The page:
When did it become totally acceptable to attend class, sign the attendance sheet, and never once check in? And of course no one does the readings unless it’s their week to facilitate the discussion. Some are better than others at still sharing their opinion—even if it’s not grounded in anything from the texts we’re studying. We don’t even all know one another’s names except those of us who met before that particular course.
Despite all that, don’t get me wrong, I’ve enjoyed it. The readings would definitely make my top five of favourite assigned readings list (yes, I have one of those) and they’ve allowed for engaging conversation. I’ve always participated in classes, but I’ve never had the opportunity to do so to the degree that I currently do. But at the end of the day, it’s me, the professor, and a handful of others doing the talking, in a class of almost 30. And let me reiterate, that’s normal. It’s not just this one class—I’m certain of it. It might be more apparent in this class, but that’s partly due to its physical arrangement.
I don’t understand why we even go to university if this is the approach we take. Have university students never actually done the readings? Did they even do them 40, 30, 20, or 10 years ago? Did my own professors complete all their essays the night before too? Have we ever cared? Are we all just here so we can move on to bigger and better careers? Or to make a few friends? I think maybe I’ve completely misunderstood why we go to university.
All these questions then make me wonder if it’s entirely our fault. Maybe this careless attitude towards education is implicitly encouraged. Perhaps it’s a result of the current format of university, including our relationships with professors, teaching styles, and mark breakdowns. Personally, I’ve never felt inhibited by any of these factors, but that’s not to say that they shouldn’t be considered.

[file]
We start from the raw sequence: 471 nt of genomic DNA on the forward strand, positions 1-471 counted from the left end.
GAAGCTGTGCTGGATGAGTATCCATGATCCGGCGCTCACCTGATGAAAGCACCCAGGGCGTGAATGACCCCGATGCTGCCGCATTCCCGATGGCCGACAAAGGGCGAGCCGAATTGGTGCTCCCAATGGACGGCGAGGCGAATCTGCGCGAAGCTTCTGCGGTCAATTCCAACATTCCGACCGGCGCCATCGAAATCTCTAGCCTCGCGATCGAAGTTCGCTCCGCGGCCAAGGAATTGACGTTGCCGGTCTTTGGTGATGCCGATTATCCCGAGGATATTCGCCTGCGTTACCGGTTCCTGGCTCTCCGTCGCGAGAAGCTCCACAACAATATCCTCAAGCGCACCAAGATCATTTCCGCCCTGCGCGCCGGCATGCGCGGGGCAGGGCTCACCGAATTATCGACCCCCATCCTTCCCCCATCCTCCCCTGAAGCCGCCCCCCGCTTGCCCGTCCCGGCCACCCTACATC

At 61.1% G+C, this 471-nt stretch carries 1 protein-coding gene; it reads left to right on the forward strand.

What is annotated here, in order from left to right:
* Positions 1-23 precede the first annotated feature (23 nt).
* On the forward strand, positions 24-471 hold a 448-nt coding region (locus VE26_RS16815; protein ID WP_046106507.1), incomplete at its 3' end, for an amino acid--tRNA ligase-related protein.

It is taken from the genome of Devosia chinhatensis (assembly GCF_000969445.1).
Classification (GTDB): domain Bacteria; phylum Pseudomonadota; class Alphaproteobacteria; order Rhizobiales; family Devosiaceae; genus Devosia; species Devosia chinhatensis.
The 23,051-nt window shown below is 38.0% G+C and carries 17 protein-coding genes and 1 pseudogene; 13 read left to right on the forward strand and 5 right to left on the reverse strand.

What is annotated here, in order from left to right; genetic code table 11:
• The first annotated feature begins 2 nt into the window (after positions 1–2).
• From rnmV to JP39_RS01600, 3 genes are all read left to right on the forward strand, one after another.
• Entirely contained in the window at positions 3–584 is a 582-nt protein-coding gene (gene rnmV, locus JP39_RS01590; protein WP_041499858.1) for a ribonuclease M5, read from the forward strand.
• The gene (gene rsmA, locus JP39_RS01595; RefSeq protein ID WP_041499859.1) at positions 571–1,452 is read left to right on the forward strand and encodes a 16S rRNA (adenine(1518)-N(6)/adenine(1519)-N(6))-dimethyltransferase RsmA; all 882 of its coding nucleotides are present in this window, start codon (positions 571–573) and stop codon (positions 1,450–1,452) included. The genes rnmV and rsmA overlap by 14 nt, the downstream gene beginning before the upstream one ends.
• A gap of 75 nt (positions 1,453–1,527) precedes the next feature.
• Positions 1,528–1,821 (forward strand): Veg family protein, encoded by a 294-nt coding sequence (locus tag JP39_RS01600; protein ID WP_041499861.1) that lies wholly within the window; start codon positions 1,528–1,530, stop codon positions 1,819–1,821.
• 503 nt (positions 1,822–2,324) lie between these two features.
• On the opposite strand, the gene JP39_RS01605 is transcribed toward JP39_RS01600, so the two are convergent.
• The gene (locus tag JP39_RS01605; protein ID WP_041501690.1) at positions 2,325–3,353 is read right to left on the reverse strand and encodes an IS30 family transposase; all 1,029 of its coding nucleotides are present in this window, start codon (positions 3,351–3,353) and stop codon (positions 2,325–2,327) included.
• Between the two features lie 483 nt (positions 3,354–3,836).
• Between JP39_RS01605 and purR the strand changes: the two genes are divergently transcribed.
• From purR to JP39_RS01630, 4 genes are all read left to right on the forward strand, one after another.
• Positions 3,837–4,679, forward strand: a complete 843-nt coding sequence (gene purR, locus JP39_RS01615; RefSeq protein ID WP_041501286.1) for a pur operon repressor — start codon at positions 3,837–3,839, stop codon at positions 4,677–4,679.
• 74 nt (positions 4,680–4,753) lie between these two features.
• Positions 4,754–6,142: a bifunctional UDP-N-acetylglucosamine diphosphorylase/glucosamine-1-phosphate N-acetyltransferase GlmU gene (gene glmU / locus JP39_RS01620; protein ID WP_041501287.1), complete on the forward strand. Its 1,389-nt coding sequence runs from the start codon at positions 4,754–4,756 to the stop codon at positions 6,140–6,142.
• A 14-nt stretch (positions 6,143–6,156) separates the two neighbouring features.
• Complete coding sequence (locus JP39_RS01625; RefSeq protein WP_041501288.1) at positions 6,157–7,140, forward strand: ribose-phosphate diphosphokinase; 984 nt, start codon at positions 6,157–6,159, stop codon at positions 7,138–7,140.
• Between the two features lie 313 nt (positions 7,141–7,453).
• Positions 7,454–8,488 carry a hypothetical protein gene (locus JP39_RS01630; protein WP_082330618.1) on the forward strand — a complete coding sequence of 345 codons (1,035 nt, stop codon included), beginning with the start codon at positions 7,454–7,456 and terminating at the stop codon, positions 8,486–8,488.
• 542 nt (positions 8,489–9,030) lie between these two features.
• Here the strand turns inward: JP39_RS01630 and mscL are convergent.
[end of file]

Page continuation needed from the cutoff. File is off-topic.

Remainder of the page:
In president Meric Gertler’s visit to UTM earlier this month, he expressed a desire to improve undergraduate education in order to increase opportunities for student success. “That’s why I believe that we should not be rejecting the traditional liberal arts model, but in fact rejuvenating it and renewing it, and thinking about how we can make it work for our students more effectively,” he said. I wish I could share what I think might rejuvenate and renew postsecondary education. That’s a tall order to fill, though. Even for a university president like Gertler.
All I can suggest is that current and future students engage with their academics more. And I don’t mean freak out about marks. Please, no. There’s nothing I hate more. What I’m referring to is learning for the sake of learning. Why not enjoy our academics? We all agree that extracurricular engagement is important and educational in its own right. But I think we jump too quickly to that agreement because we’re happy for another excuse to ignore the reasons we’re at university in the first place. Why not do the readings? Why not go to your professor’s office hours? Why not participate in lecture?
If there’s one thing university didn’t teach me, it was the answers to those questions.